The EU membership does not increase a country’s growth , says a new sensational research paper from the University of Southern Denmark , published few days before the British referendum on the EU membership.
It has no influence on the economic growth of a country if it is an EU member or not. This is the conclusion from a sensational analysis midst of the tense election campaign in the UK, where higher economic growth is the remain campaigns’s primary argument for keeping the country in the European Union .
“We are unable to show that the EU membership leads to higher growth” concludes Thomas Barnebeck Andersen, a professor at the University of Southern Denmark , Mikkel Barslund , Ph.D. and employed at the think tank European Policy Studies and Pieter Vanhuysse , professor at the university , in a 37-page research paper which has just been published.
“The EU membership has therefore apparently not increased the economic growth of the countries,” they write.
The three researchers have compared the growth in all EU countries from 1961 to 2015 with the countries of the Western cooperation organization OECD and finds no clear evidence that EU membership increases a country’s wealth, when measuring the GDP per capita.
It “strongly suggests” that the EU economies have grown “at the same pace” as the countries they most resemble, the researchers write.
Over overall EU economy grew by almost 2 per cent on average between 1980 and 2015. By comparison, the US economy grew by 2.6 per cent. over the same period. This means that the EU economy will double after 36 years, while it takes only USA 27 years to double the economy, writes one of the economists, Thomas Barnebeck Andersen, who elaborates the research findings in an article.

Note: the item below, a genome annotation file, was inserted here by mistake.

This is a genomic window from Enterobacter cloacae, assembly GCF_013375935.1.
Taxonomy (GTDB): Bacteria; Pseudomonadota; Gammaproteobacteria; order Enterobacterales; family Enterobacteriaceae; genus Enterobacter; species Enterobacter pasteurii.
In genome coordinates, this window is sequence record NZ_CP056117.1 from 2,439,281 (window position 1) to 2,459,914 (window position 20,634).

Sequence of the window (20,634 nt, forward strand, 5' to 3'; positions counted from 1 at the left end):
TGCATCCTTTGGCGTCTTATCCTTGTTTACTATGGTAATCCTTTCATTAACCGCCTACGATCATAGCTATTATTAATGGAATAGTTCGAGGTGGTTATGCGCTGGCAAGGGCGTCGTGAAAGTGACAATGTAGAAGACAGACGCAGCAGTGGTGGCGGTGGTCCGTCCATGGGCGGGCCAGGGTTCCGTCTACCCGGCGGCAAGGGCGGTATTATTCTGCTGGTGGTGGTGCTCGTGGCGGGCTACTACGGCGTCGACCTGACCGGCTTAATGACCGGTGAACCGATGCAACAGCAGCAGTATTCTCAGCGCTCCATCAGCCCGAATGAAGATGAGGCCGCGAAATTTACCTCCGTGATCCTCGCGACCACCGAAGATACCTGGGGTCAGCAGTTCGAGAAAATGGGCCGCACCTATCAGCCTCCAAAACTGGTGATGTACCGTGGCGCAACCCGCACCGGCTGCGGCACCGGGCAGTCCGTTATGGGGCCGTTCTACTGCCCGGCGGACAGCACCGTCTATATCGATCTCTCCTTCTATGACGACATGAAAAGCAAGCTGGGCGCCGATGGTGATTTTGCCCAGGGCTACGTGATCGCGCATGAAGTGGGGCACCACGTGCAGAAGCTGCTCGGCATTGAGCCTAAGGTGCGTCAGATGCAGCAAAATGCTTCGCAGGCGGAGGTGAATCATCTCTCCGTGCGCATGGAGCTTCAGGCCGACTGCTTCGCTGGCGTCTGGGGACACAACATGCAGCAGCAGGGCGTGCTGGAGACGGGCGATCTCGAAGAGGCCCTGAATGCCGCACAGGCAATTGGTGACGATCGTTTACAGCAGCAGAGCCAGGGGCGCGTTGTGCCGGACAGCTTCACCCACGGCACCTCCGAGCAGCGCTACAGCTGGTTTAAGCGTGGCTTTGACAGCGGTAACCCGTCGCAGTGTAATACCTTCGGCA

In an article in the Danish daily Jyllands-Posten the 10th of June several leading economists are quoted for agreeing.
According to economics professor at Aarhus University Bjørnskov the EU is a ‘mixed box of everything’, and although the internal free trade across borders increases the growth, then other things are pulling the other way.
“A country like Estonia have for example raised its tariff barriers against the rest of the world when they entered the EU. The Agricultural policy is also led by the countries that are least willing to growth reforms, “he said.
Philipp Schröder , Professor at Aarhus University , calls the research paper ‘ extremely well ‘ methodical work, but denies that one can conclude quite conclusively the link between growth and EU membership. There are too many things that come into play in the economy , he said.
Nicolai Kaarsen Ph.D. and economist at the think tank Kraka agrees, but points out that the outcome throws gravel in to the yes –side’s machinery at a time when voters are split into two between the remain or exit.
“It is clear that it can be a problem for the yes side , there is no firm evidence that EU membership gives more growth .”
Here you can read the reaserch paper: economic reasearch paper on the EU membership
My conclusion: Denmark joined the EU with the UK in 1973 and I think it is best for both of our countries to leave the EU. We can build a more democratic co-operation outside the EU.